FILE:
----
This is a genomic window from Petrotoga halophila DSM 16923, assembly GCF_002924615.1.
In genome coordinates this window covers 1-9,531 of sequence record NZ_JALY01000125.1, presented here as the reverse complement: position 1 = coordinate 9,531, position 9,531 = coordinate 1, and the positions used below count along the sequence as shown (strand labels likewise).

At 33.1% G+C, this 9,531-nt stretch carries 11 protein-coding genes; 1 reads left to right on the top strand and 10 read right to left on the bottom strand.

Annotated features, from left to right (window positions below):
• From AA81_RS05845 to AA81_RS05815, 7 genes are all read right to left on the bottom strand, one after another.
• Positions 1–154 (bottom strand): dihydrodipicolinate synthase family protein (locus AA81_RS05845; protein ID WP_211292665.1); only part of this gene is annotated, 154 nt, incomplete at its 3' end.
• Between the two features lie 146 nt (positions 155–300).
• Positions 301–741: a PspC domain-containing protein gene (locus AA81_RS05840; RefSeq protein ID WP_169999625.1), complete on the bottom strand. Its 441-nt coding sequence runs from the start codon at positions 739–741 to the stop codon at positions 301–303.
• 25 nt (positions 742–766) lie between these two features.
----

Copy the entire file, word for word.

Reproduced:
This is a genomic window from Petrotoga halophila DSM 16923, assembly GCF_002924615.1.
In genome coordinates this window covers 1-9,531 of sequence record NZ_JALY01000125.1, presented here as the reverse complement: position 1 = coordinate 9,531, position 9,531 = coordinate 1, and the positions used below count along the sequence as shown (strand labels likewise).

At 33.1% G+C, this 9,531-nt stretch carries 11 protein-coding genes; 1 reads left to right on the top strand and 10 read right to left on the bottom strand.

Annotated features, from left to right (window positions below):
• From AA81_RS05845 to AA81_RS05815, 7 genes are all read right to left on the bottom strand, one after another.
• Positions 1–154 (bottom strand): dihydrodipicolinate synthase family protein (locus AA81_RS05845; protein ID WP_211292665.1); only part of this gene is annotated, 154 nt, incomplete at its 3' end.
• Between the two features lie 146 nt (positions 155–300).
• Positions 301–741: a PspC domain-containing protein gene (locus AA81_RS05840; RefSeq protein ID WP_169999625.1), complete on the bottom strand. Its 441-nt coding sequence runs from the start codon at positions 739–741 to the stop codon at positions 301–303.
• 25 nt (positions 742–766) lie between these two features.